New York Times, August 15: "The Food and Drug Administration has approved Avastin — made by Genentech, a unit of the Swiss drug maker Roche — for a new use against late-stage cervical cancer, the seventh indication for the biotech drug, which had global sales of $6.25 billion last year."

White House Live Video
September 12

10:30 am ET: President's Management Advisory Board meeting

11:00 am ET: President Obama commemorates AmericaCorp's 20th anniversary

1:00 pm ET: Josh Earnest's press briefing

If you don't see the livefeed here, go to WhiteHouse.gov/live.

***********************************************

** CW: The best, most provocative piece of writing in the "news" today is A. O. Scott's piece in the New York Times Magazine on "The Death of Adulthood in American Culture." If you don't watch a lot of TV & never see stupid movies, you will struggle with Scott's exemplary references. You may not accept all of his premises, & I think he falls short on defining "adulthood" (though maybe, like pornography, we're supposed to recognize it when we see it.). ...

... Adam Sternbergh responds in New York.

Jeff Weiss, in the New York Times, profiles comedian Bill Maher, who is in the midst of a schtick aimed to defeat the U.S.'s worst Congressperson. You would be a good idea to read Weiss's piece with A. O. Scott's essay in mind. Maher (& even Weiss, who -- in ticking off "bad things" about Maher -- never mentions Maher's offensive attitudes about women) is a fine example of Scott's thesis.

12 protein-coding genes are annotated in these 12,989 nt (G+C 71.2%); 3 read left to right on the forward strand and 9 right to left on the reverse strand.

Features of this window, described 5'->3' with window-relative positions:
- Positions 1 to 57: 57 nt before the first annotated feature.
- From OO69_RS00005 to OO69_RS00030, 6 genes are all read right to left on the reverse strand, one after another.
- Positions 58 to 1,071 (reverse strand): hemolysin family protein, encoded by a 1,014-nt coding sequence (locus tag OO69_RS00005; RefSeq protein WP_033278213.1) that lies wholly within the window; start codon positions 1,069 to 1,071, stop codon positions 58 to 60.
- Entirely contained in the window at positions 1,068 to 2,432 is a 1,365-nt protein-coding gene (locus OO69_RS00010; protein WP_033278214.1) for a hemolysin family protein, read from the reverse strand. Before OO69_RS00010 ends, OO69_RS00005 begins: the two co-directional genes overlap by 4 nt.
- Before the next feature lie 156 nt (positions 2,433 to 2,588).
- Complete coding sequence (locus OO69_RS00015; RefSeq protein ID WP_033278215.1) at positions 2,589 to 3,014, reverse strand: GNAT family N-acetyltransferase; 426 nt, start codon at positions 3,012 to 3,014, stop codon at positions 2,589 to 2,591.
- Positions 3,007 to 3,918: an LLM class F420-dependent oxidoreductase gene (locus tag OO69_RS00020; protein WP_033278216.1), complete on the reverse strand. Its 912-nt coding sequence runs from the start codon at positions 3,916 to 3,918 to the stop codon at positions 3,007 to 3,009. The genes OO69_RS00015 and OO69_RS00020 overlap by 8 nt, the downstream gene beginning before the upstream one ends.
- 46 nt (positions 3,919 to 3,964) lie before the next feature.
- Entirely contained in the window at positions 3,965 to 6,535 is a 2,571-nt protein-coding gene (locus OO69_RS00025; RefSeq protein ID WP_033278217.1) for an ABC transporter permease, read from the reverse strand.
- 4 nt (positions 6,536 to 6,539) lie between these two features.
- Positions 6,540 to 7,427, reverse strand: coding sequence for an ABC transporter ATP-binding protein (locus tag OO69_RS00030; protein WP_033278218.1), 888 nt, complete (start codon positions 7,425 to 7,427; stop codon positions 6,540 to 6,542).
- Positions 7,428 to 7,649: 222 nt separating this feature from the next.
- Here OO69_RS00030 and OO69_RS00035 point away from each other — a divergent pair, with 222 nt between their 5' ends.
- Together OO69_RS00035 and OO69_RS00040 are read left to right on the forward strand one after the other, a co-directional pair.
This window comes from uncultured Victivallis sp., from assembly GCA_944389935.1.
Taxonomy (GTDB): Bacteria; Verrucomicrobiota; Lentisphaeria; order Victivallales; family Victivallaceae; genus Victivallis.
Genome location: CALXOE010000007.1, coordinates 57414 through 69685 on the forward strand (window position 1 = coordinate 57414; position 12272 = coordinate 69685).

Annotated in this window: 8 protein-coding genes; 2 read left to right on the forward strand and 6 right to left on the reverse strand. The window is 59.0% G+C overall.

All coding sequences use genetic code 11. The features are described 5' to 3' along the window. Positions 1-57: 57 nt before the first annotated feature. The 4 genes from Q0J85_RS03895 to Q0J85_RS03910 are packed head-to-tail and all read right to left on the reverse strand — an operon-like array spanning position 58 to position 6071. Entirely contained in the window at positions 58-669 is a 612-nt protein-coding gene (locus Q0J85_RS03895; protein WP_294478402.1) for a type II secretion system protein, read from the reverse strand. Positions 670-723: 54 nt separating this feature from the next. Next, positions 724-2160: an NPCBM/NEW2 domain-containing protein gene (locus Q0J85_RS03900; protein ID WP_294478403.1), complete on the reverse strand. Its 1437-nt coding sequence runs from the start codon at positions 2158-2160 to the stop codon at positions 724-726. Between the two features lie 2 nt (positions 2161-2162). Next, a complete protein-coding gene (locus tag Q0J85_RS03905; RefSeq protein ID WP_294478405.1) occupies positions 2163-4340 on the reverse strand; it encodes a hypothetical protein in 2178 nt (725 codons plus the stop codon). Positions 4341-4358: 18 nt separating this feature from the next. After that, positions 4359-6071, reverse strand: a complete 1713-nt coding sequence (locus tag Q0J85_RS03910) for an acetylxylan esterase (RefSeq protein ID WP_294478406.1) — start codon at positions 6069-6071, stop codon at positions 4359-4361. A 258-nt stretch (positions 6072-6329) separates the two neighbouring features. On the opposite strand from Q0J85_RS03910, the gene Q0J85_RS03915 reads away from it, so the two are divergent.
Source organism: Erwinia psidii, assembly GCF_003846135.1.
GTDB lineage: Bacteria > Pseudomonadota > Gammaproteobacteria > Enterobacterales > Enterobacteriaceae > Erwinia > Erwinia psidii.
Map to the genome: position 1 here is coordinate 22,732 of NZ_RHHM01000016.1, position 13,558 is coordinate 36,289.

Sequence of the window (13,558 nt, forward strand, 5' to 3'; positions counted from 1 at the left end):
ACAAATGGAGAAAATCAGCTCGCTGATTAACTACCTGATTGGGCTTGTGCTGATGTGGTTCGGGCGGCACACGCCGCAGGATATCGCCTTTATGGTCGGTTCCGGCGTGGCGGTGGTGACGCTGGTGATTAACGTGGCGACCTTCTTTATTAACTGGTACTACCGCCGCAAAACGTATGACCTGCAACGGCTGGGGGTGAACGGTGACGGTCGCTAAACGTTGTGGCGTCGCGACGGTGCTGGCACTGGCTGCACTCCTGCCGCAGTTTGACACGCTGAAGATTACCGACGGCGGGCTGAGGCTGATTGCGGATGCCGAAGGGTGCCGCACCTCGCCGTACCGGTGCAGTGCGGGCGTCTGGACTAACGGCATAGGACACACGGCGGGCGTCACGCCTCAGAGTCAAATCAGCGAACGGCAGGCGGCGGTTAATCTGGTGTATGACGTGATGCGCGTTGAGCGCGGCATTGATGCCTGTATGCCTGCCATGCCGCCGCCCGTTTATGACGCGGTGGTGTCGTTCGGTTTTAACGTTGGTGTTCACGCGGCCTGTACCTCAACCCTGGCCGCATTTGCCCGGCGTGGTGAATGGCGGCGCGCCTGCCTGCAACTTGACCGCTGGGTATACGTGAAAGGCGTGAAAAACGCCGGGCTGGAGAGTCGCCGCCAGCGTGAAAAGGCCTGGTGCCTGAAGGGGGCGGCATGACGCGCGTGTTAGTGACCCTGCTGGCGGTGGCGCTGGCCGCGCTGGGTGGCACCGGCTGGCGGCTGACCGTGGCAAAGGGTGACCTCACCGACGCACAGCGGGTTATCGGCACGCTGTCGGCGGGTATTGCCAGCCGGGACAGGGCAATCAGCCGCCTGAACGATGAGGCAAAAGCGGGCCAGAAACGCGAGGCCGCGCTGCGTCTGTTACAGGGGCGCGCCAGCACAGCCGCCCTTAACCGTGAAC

Guardian: "Prince William and the Duchess of Cambridge are expecting their second child, the royal family said on Monday morning. The announcement was made from Clarence House on Twitter.... The Duchess of Cornwall is suffering from acute morning sickness, as she did with her first pregnancy, and is being treated by doctors at her apartments in Kensington Palace."

Washington Post: "After less than a year at the top of Politico’s masthead, veteran New York Times editor Rick Berke has resigned as the publication’s executive editor.... Friction had been on display in the newsroom almost from the beginning of his tenure. Berke, according to several current and former Politico employees, tried to impose some of the values of the world he came from — where multiple editors might weigh in, demand multiple drafts, and shape bigger, more ambitious stories — on Politico’s fast-moving, reporter-driven newsroom."

 

Jimmy Fallon & Maroon 5 singer & Voice judge Adam Levine stage a "musical impressions-off." This clip, from a show that aired this week (September 2), already has more than 8MM hits: